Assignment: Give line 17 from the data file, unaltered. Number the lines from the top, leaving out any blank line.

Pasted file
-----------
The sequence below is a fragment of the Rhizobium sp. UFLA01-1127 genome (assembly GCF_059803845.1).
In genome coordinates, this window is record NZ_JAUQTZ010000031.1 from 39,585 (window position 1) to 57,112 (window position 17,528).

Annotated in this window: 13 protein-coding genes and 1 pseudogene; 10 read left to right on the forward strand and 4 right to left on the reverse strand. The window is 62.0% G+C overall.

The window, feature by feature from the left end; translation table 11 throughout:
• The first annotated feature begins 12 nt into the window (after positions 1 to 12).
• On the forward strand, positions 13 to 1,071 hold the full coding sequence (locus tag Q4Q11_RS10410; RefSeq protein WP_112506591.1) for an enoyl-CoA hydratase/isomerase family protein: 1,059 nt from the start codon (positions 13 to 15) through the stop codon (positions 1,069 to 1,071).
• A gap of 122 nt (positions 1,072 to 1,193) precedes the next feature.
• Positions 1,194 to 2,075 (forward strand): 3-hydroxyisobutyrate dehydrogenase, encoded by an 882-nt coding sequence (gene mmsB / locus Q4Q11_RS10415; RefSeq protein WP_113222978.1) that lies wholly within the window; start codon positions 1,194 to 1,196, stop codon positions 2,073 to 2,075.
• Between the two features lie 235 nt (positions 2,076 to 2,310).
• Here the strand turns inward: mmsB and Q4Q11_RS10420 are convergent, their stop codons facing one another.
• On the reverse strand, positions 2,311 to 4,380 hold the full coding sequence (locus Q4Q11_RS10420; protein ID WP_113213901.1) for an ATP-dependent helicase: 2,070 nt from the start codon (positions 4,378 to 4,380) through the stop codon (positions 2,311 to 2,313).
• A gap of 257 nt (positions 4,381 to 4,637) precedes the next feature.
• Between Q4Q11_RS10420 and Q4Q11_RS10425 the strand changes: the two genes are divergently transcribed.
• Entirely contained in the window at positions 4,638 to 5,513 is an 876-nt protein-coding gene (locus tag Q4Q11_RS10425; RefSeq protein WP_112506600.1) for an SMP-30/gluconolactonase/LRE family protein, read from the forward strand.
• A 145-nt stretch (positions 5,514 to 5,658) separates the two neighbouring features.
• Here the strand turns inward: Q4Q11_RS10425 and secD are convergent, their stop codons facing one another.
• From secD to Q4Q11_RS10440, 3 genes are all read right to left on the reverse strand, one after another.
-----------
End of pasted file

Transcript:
• From secD to Q4Q11_RS10440, 3 genes are all read right to left on the reverse strand, one after another.